Why are hydrogen-bonded compounds (such as NH3) excellent solvents for most lab reagents? [closed]

Hydrogen bonds are said to be one of the strongest molecular interactions in nature. Then why can most substances that interact through hydrogen bondig such as water and $$\ce{NH3}$$ able to dissolve a large variety of both ionic and covalent laboratory reagents? Does it have something to do with the structure of $$\ce{NH3}$$ or something else?

• Hydrogen bonds are the weakest interactions that still make directed bonds. Water is not "hydrogen-bonded", it makes hydrogen bonds to itself and to other substances, in 99% of the cases these are exactly those substances that mix well with or are soluble in water. – Karl Jan 18 '19 at 16:46
• Who says they're "excellent"? Most compounds aren't particularly soluble in them or react. – Mithoron Jan 18 '19 at 21:02
• @Mithoron Thank you for the point. On research, found that most existing compounds (by numbers) aren't soluble in solvents that interact through hydrogen-bonding. Edited the question to "laboratory reagents" from "compounds". – Kartik Jan 20 '19 at 4:24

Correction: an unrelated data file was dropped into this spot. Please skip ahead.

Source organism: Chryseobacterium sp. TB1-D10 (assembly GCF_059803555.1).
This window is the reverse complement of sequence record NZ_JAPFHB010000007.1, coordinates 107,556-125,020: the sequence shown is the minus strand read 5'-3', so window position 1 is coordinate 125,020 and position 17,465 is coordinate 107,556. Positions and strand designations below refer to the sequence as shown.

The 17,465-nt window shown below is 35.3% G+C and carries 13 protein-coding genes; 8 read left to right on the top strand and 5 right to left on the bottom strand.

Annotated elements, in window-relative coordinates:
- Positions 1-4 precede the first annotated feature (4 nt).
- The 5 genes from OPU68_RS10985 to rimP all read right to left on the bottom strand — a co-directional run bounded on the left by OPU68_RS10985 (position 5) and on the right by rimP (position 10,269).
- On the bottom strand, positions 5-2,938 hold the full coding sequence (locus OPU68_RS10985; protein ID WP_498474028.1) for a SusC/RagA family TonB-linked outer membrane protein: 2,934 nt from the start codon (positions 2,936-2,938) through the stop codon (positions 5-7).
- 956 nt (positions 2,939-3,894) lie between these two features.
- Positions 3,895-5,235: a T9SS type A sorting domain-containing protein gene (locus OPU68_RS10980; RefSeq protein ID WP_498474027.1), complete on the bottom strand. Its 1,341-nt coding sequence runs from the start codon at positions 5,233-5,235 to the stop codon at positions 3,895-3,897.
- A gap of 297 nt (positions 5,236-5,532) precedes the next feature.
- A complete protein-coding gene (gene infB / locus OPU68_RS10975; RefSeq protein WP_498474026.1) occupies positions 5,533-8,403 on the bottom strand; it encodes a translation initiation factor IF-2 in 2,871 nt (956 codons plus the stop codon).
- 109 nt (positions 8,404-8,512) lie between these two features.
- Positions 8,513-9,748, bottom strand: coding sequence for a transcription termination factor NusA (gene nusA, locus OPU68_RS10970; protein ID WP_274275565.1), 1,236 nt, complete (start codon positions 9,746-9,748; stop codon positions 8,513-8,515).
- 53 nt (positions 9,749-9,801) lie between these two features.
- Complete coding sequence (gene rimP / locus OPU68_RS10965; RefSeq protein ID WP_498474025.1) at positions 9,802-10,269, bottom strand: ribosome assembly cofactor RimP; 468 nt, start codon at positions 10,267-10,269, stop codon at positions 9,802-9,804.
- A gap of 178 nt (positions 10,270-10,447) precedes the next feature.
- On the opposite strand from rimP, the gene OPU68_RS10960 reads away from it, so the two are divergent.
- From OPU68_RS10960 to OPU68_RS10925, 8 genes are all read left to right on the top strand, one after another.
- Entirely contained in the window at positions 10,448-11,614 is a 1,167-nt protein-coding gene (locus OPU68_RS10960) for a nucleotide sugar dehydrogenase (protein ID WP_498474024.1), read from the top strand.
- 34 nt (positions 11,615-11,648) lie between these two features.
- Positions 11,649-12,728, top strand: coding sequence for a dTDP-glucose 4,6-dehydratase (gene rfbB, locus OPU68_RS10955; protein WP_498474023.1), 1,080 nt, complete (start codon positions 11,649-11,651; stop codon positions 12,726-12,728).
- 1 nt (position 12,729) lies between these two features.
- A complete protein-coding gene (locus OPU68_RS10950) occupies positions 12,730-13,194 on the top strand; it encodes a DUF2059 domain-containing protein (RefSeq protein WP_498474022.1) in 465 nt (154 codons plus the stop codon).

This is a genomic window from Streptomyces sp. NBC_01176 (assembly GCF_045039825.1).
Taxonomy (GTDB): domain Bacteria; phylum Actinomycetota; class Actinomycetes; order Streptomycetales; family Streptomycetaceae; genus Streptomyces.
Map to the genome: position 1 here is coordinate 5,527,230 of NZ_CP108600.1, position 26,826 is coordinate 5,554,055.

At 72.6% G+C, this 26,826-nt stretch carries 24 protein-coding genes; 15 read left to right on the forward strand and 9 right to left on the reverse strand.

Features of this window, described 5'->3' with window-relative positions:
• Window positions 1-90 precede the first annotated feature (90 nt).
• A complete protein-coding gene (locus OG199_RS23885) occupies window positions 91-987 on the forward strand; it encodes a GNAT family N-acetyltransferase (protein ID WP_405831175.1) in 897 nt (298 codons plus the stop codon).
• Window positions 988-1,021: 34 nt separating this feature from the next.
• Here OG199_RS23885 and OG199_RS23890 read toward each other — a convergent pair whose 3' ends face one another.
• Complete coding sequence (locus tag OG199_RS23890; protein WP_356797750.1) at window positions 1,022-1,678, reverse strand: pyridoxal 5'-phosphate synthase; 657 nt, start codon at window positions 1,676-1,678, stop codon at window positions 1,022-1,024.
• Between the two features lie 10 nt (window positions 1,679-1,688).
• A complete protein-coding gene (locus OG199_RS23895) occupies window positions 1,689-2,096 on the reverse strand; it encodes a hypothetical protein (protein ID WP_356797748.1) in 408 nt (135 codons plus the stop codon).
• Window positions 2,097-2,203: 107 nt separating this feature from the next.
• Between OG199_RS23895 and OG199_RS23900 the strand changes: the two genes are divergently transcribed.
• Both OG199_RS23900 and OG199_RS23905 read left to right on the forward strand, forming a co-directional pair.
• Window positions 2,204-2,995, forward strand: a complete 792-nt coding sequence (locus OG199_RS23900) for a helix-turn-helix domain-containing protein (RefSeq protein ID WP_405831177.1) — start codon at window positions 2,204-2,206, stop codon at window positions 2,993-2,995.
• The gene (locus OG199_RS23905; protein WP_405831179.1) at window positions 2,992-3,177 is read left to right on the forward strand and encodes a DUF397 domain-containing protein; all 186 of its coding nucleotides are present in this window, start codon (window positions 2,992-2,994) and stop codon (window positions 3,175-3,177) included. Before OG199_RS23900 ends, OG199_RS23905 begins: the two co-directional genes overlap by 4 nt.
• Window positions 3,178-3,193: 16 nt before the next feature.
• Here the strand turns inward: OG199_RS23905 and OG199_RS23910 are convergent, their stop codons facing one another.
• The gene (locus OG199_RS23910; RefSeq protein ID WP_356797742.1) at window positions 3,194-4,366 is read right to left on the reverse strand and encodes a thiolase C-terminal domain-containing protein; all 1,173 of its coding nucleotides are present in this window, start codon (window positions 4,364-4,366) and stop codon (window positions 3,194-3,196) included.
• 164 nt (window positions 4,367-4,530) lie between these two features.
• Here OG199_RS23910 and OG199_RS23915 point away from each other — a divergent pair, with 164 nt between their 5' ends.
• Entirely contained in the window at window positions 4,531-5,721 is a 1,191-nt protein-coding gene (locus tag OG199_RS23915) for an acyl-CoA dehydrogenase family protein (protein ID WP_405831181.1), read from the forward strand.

Thus, anions and electronegative atoms in polarized molecules have very strong electrostatic interactions with the low-electron-density hydrogen atom in $$\ce{NH3}$$ or $$\ce{H2O}$$, for example. Cations and positively charged elements in polarized molecules can also be stabilized by the electronegative atoms in molecules exhibiting hydrogen bonding ($$\ce{N}$$ and $$\ce{O}$$ in this case).
These strong interparticular interactions ultimately result in polarized or ionic solutes generally being very soluble in solvents with hydrogen bonding such as $$\ce{NH3}$$ or $$\ce{H2O}$$.